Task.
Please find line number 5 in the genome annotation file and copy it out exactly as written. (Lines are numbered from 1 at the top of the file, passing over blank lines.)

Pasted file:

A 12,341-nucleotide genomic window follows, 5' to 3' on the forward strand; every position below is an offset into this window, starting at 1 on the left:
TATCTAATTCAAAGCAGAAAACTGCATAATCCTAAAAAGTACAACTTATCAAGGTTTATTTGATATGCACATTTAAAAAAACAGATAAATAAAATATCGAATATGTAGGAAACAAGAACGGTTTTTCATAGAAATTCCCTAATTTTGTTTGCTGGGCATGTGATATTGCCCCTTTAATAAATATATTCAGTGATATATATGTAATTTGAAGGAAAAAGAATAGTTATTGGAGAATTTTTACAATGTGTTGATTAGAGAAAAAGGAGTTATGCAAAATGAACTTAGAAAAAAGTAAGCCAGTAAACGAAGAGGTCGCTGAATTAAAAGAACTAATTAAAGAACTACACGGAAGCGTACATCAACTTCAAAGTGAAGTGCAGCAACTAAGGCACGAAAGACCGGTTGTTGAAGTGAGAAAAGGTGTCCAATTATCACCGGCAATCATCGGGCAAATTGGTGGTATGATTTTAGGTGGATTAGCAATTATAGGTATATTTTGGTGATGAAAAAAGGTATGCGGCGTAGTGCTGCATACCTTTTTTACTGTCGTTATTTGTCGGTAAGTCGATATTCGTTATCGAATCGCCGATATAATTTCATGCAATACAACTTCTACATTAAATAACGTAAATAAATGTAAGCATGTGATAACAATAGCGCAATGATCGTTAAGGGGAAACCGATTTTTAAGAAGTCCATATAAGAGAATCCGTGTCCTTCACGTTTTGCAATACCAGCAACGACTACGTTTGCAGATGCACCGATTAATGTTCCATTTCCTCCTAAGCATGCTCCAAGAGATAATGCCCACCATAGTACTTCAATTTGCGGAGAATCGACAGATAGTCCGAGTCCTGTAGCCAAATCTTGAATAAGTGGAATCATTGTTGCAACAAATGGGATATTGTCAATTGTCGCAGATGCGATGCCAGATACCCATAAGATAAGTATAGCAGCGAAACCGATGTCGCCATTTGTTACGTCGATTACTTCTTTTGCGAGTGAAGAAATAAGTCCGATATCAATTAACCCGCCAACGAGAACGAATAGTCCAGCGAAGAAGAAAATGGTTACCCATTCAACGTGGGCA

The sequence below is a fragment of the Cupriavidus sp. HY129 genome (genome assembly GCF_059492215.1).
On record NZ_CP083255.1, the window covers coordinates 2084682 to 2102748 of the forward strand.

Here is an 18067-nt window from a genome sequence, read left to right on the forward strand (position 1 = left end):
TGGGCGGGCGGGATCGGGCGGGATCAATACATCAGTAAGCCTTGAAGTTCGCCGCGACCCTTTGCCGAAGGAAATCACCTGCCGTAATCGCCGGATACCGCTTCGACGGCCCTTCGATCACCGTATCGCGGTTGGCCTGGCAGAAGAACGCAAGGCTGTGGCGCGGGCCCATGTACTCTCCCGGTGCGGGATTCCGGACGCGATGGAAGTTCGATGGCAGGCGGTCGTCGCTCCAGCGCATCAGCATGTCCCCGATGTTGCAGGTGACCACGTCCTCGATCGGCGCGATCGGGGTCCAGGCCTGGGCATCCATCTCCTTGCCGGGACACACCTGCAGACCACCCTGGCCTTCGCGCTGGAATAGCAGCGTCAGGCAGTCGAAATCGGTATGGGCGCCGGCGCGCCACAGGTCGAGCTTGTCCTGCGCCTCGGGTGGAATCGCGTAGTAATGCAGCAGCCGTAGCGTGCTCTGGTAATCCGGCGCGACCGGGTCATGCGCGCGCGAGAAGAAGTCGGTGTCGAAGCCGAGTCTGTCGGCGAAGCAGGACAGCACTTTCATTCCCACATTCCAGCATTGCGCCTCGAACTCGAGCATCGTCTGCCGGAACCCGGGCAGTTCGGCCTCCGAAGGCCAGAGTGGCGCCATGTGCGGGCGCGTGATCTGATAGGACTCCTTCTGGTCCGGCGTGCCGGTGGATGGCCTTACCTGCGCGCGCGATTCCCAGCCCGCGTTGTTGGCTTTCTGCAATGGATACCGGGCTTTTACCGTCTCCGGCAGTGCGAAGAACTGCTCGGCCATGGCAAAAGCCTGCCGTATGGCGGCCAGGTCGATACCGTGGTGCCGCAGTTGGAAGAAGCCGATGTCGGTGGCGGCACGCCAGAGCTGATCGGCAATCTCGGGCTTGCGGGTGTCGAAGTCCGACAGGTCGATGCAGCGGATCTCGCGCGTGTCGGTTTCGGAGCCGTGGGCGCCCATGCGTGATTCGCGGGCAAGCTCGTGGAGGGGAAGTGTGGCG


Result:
Here is an 18067-nt window from a genome sequence, read left to right on the forward strand (position 1 = left end):